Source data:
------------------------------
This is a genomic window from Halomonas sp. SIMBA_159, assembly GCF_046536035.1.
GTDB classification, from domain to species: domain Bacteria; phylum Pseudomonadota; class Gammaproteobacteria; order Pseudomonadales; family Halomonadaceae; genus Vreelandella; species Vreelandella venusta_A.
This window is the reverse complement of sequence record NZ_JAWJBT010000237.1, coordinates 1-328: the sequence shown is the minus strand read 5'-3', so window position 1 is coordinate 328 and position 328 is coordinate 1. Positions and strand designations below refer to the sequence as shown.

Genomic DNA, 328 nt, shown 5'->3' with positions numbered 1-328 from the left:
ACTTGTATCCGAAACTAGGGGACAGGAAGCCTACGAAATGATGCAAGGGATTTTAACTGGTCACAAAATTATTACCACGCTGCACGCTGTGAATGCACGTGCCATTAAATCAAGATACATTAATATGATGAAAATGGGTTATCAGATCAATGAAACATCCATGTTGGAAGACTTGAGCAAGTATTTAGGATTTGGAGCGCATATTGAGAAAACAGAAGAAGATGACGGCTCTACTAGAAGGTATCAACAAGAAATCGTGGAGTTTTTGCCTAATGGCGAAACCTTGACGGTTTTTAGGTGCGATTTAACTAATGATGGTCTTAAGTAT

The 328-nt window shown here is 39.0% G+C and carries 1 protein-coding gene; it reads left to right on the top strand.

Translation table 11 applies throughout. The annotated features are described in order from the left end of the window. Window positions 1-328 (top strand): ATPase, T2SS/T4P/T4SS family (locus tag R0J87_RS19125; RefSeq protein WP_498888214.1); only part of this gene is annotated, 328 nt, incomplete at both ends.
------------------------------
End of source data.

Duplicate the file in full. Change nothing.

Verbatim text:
This is a genomic window from Halomonas sp. SIMBA_159, assembly GCF_046536035.1.
GTDB classification, from domain to species: domain Bacteria; phylum Pseudomonadota; class Gammaproteobacteria; order Pseudomonadales; family Halomonadaceae; genus Vreelandella; species Vreelandella venusta_A.
This window is the reverse complement of sequence record NZ_JAWJBT010000237.1, coordinates 1-328: the sequence shown is the minus strand read 5'-3', so window position 1 is coordinate 328 and position 328 is coordinate 1. Positions and strand designations below refer to the sequence as shown.

Genomic DNA, 328 nt, shown 5'->3' with positions numbered 1-328 from the left:
ACTTGTATCCGAAACTAGGGGACAGGAAGCCTACGAAATGATGCAAGGGATTTTAACTGGTCACAAAATTATTACCACGCTGCACGCTGTGAATGCACGTGCCATTAAATCAAGATACATTAATATGATGAAAATGGGTTATCAGATCAATGAAACATCCATGTTGGAAGACTTGAGCAAGTATTTAGGATTTGGAGCGCATATTGAGAAAACAGAAGAAGATGACGGCTCTACTAGAAGGTATCAACAAGAAATCGTGGAGTTTTTGCCTAATGGCGAAACCTTGACGGTTTTTAGGTGCGATTTAACTAATGATGGTCTTAAGTAT

The 328-nt window shown here is 39.0% G+C and carries 1 protein-coding gene; it reads left to right on the top strand.

Translation table 11 applies throughout. The annotated features are described in order from the left end of the window. Window positions 1-328 (top strand): ATPase, T2SS/T4P/T4SS family (locus tag R0J87_RS19125; RefSeq protein WP_498888214.1); only part of this gene is annotated, 328 nt, incomplete at both ends.